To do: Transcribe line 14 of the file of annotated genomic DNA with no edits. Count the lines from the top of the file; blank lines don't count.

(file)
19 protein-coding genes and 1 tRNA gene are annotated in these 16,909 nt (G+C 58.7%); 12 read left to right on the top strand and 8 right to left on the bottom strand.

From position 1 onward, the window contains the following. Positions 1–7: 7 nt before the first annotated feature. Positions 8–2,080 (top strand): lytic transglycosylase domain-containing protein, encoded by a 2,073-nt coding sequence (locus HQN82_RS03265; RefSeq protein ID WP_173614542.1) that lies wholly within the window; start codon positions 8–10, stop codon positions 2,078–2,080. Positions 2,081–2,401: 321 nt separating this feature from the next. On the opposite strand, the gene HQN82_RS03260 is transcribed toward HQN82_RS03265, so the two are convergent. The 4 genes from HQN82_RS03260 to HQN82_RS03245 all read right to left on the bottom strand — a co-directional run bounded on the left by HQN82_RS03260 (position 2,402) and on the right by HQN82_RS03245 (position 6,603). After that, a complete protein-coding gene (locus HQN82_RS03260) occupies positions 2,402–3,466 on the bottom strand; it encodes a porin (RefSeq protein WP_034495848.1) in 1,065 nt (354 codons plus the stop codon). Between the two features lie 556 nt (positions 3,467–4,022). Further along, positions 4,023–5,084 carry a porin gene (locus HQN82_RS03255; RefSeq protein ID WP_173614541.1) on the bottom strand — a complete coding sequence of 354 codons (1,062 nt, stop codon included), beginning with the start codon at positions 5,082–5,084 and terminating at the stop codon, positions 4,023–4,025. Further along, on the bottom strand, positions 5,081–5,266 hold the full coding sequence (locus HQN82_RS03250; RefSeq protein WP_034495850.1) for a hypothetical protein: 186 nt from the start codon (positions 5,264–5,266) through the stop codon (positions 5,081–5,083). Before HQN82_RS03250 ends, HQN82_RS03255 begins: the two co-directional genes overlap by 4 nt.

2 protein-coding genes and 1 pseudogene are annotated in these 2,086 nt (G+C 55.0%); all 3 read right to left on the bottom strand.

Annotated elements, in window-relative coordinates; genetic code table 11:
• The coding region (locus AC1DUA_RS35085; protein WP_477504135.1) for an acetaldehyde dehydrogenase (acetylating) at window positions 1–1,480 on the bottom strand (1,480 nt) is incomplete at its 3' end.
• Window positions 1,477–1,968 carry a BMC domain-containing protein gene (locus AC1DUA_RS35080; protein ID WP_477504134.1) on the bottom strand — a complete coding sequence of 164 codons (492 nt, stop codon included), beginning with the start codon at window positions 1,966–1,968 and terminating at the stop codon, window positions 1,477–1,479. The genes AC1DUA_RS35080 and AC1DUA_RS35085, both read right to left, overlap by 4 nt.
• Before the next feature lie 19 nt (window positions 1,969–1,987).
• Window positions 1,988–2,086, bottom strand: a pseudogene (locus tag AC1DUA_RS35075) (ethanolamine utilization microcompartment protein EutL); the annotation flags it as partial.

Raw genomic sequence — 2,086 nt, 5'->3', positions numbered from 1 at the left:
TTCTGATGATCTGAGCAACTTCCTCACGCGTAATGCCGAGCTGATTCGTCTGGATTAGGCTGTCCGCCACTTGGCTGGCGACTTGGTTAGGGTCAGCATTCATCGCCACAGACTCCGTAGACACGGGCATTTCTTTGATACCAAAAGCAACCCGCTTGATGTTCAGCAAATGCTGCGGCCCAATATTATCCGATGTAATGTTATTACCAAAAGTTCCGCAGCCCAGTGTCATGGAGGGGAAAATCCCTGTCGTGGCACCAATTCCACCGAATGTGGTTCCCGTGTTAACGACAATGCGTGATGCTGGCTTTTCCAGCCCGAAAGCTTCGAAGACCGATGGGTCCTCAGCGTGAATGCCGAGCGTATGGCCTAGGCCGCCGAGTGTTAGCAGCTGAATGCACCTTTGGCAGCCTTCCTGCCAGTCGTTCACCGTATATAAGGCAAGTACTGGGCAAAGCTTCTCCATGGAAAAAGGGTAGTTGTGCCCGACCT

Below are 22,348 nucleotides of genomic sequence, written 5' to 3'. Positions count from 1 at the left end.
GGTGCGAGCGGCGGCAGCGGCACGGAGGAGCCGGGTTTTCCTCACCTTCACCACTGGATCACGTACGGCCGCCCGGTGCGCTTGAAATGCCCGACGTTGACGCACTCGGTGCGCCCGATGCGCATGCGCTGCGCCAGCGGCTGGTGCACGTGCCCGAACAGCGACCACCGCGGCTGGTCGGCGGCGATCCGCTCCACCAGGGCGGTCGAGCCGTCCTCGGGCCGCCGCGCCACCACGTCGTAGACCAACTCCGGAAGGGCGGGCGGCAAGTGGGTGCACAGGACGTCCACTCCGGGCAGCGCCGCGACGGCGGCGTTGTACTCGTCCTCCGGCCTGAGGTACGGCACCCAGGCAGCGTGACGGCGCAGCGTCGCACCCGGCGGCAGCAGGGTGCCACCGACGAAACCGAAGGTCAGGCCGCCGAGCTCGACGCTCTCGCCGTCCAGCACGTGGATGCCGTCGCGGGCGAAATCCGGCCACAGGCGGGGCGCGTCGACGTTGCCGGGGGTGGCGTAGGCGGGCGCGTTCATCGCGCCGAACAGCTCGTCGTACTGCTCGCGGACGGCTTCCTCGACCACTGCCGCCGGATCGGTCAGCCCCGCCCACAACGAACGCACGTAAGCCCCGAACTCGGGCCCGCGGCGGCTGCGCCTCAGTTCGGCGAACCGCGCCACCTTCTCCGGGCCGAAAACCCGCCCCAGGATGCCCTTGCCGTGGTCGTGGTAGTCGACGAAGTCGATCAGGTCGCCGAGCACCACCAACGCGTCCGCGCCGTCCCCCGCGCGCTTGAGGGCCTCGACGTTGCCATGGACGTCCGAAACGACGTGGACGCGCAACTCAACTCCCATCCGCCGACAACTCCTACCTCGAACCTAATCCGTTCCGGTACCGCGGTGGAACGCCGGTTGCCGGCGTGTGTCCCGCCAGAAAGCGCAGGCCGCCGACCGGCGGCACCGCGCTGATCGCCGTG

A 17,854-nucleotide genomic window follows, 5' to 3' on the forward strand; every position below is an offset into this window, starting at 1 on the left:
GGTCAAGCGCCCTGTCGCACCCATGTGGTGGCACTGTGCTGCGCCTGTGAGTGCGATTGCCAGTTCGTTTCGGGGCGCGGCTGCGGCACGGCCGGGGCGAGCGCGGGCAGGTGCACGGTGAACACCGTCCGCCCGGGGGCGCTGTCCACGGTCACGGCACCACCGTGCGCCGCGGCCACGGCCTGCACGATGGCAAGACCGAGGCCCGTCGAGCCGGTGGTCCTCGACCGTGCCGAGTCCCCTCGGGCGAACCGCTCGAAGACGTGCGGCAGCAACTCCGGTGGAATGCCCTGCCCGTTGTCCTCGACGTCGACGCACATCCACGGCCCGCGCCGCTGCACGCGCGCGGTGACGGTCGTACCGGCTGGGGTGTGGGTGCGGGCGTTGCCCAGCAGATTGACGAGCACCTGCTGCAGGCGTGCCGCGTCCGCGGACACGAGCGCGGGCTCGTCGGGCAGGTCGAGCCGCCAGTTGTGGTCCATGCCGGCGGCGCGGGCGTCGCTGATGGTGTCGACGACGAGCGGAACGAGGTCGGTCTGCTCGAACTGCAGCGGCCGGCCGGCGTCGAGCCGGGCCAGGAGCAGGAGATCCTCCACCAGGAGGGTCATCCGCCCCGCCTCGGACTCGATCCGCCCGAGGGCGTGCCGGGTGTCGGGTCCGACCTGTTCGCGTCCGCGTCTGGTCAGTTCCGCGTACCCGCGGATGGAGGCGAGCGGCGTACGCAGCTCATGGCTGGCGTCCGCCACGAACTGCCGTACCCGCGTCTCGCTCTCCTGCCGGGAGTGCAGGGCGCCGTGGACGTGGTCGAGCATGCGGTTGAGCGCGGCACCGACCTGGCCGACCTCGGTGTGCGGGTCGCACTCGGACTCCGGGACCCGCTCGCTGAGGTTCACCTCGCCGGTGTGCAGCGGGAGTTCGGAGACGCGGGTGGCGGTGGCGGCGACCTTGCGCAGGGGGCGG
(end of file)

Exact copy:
GGTCAAGCGCCCTGTCGCACCCATGTGGTGGCACTGTGCTGCGCCTGTGAGTGCGATTGCCAGTTCGTTTCGGGGCGCGGCTGCGGCACGGCCGGGGCGAGCGCGGGCAGGTGCACGGTGAACACCGTCCGCCCGGGGGCGCTGTCCACGGTCACGGCACCACCGTGCGCCGCGGCCACGGCCTGCACGATGGCAAGACCGAGGCCCGTCGAGCCGGTGGTCCTCGACCGTGCCGAGTCCCCTCGGGCGAACCGCTCGAAGACGTGCGGCAGCAACTCCGGTGGAATGCCCTGCCCGTTGTCCTCGACGTCGACGCACATCCACGGCCCGCGCCGCTGCACGCGCGCGGTGACGGTCGTACCGGCTGGGGTGTGGGTGCGGGCGTTGCCCAGCAGATTGACGAGCACCTGCTGCAGGCGTGCCGCGTCCGCGGACACGAGCGCGGGCTCGTCGGGCAGGTCGAGCCGCCAGTTGTGGTCCATGCCGGCGGCGCGGGCGTCGCTGATGGTGTCGACGACGAGCGGAACGAGGTCGGTCTGCTCGAACTGCAGCGGCCGGCCGGCGTCGAGCCGGGCCAGGAGCAGGAGATCCTCCACCAGGAGGGTCATCCGCCCCGCCTCGGACTCGATCCGCCCGAGGGCGTGCCGGGTGTCGGGTCCGACCTGTTCGCGTCCGCGTCTGGTCAGTTCCGCGTACCCGCGGATGGAGGCGAGCGGCGTACGCAGCTCATGGCTGGCGTCCGCCACGAACTGCCGTACCCGCGTCTCGCTCTCCTGCCGGGAGTGCAGGGCGCCGTGGACGTGGTCGAGCATGCGGTTGAGCGCGGCACCGACCTGGCCGACCTCGGTGTGCGGGTCGCACTCGGACTCCGGGACCCGCTCGCTGAGGTTCACCTCGCCGGTGTGCAGCGGGAGTTCGGAGACGCGGGTGGCGGTGGCGGCGACCTTGCGCAGGGGGCGG